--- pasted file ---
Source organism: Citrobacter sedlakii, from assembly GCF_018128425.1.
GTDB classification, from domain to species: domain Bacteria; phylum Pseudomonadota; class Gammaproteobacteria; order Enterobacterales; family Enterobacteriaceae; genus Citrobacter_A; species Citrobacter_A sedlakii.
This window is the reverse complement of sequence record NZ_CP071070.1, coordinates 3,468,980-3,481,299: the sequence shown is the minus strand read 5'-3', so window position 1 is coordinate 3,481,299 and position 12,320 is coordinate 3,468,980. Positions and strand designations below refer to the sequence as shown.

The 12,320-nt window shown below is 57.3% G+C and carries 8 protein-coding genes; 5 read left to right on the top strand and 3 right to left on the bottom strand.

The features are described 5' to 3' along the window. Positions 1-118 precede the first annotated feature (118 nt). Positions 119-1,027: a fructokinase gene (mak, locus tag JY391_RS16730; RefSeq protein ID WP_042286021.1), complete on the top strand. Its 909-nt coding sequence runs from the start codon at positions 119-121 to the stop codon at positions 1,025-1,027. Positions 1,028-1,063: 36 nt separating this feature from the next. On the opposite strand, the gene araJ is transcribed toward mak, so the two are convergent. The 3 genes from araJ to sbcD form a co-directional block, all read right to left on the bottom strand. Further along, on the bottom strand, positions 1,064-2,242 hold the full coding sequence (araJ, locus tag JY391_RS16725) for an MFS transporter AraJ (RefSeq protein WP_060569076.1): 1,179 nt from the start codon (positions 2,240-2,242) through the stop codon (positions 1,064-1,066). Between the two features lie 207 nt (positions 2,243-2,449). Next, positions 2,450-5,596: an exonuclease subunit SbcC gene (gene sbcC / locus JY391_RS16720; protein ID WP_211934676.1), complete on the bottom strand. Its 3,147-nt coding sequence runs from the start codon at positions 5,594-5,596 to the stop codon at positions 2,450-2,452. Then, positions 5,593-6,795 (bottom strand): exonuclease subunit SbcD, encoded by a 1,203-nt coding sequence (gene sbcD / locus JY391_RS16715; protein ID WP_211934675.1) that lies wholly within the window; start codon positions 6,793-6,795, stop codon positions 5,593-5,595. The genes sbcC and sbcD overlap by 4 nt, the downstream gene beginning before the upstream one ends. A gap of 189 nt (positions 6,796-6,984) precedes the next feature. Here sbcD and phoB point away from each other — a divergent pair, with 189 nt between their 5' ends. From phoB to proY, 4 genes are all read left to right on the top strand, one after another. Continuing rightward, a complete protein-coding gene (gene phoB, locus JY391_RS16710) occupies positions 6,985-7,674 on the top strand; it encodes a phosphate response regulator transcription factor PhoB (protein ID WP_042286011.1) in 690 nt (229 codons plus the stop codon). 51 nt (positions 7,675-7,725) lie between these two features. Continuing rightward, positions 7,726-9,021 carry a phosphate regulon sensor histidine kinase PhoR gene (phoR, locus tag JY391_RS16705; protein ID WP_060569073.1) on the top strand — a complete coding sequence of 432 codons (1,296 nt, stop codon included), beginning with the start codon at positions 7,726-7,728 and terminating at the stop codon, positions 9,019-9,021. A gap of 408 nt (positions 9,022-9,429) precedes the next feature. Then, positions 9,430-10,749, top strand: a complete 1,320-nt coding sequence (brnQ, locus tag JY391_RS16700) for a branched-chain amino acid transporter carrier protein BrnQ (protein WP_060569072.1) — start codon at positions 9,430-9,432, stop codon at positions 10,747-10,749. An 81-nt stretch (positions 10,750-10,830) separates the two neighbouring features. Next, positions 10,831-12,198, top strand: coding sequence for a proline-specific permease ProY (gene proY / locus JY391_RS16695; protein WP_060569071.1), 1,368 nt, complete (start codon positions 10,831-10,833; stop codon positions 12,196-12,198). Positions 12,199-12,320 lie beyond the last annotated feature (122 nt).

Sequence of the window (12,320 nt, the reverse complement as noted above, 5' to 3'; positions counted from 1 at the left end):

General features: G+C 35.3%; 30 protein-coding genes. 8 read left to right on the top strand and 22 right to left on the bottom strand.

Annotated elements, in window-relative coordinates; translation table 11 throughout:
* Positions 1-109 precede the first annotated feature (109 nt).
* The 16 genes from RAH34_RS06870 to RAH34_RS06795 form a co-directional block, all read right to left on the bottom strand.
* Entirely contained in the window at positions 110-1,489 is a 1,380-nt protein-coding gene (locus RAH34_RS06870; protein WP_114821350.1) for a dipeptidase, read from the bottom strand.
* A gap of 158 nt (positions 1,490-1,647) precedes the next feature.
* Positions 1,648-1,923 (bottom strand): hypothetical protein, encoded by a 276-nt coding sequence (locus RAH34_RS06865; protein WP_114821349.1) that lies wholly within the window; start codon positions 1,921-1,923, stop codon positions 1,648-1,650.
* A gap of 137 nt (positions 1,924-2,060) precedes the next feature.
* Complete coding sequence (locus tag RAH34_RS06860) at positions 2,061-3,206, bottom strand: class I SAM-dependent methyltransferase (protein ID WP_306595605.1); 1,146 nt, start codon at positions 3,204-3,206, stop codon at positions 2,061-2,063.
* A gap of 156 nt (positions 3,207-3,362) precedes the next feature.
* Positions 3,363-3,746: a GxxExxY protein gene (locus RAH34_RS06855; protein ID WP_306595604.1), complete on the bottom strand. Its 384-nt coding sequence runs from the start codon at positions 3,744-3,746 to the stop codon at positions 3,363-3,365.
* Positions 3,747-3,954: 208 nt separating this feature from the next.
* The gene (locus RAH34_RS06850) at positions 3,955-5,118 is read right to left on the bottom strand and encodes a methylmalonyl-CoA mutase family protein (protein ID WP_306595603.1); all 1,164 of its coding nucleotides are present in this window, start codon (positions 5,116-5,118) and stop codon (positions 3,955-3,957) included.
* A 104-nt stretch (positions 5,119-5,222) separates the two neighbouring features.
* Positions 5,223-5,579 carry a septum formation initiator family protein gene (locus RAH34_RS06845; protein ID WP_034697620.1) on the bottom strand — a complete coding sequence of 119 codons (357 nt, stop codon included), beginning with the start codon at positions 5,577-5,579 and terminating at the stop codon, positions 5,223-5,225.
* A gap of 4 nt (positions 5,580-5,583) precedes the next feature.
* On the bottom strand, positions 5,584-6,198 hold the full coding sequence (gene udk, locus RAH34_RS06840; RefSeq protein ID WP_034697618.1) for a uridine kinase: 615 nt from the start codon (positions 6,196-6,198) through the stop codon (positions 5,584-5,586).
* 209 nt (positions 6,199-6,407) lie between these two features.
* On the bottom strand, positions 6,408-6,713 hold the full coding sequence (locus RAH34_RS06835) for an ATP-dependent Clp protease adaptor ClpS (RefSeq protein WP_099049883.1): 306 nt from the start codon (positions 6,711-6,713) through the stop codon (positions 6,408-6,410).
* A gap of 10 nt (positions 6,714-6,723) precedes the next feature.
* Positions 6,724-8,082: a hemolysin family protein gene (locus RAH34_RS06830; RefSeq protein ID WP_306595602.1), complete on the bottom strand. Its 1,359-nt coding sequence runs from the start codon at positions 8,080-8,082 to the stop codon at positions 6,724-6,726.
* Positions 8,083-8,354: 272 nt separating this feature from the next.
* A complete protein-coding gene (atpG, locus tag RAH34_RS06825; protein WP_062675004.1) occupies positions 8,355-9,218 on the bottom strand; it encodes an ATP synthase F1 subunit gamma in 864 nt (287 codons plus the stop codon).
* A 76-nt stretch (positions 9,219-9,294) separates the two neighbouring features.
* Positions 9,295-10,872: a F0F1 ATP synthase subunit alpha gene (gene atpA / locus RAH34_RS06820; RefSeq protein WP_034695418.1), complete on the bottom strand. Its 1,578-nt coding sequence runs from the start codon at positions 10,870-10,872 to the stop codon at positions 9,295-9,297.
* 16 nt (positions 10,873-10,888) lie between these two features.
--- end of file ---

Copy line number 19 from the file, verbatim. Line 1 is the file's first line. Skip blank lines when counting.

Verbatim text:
* The gene (locus RAH34_RS06850) at positions 3,955-5,118 is read right to left on the bottom strand and encodes a methylmalonyl-CoA mutase family protein (protein ID WP_306595603.1); all 1,164 of its coding nucleotides are present in this window, start codon (positions 5,116-5,118) and stop codon (positions 3,955-3,957) included.